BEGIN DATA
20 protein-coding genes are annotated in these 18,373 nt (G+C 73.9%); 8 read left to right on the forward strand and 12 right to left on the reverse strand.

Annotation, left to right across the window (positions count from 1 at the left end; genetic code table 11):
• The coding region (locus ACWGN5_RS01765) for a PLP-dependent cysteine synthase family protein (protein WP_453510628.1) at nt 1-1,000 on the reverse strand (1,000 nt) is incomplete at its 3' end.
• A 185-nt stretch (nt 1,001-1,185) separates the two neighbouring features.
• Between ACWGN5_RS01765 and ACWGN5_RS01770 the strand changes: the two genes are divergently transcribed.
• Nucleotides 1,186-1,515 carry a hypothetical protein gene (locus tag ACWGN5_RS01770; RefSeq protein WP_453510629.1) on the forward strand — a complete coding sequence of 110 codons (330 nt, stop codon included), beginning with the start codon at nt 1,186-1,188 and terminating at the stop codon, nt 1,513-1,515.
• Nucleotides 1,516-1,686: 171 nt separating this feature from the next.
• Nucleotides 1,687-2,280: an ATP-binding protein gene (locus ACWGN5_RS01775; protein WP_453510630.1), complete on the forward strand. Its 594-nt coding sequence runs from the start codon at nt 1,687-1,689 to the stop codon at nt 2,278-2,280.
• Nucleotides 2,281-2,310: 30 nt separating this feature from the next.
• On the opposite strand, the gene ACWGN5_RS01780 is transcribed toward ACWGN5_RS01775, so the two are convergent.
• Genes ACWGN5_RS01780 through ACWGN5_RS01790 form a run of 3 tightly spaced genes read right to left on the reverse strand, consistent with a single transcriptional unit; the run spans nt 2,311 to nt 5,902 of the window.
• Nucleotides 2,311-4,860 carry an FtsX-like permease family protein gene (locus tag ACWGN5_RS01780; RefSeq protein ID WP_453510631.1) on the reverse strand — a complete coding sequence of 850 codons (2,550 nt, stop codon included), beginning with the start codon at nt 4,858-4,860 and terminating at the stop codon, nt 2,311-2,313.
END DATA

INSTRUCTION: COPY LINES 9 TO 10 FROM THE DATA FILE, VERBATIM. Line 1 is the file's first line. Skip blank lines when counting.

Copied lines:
• Nucleotides 2,281-2,310: 30 nt separating this feature from the next.
• On the opposite strand, the gene ACWGN5_RS01780 is transcribed toward ACWGN5_RS01775, so the two are convergent.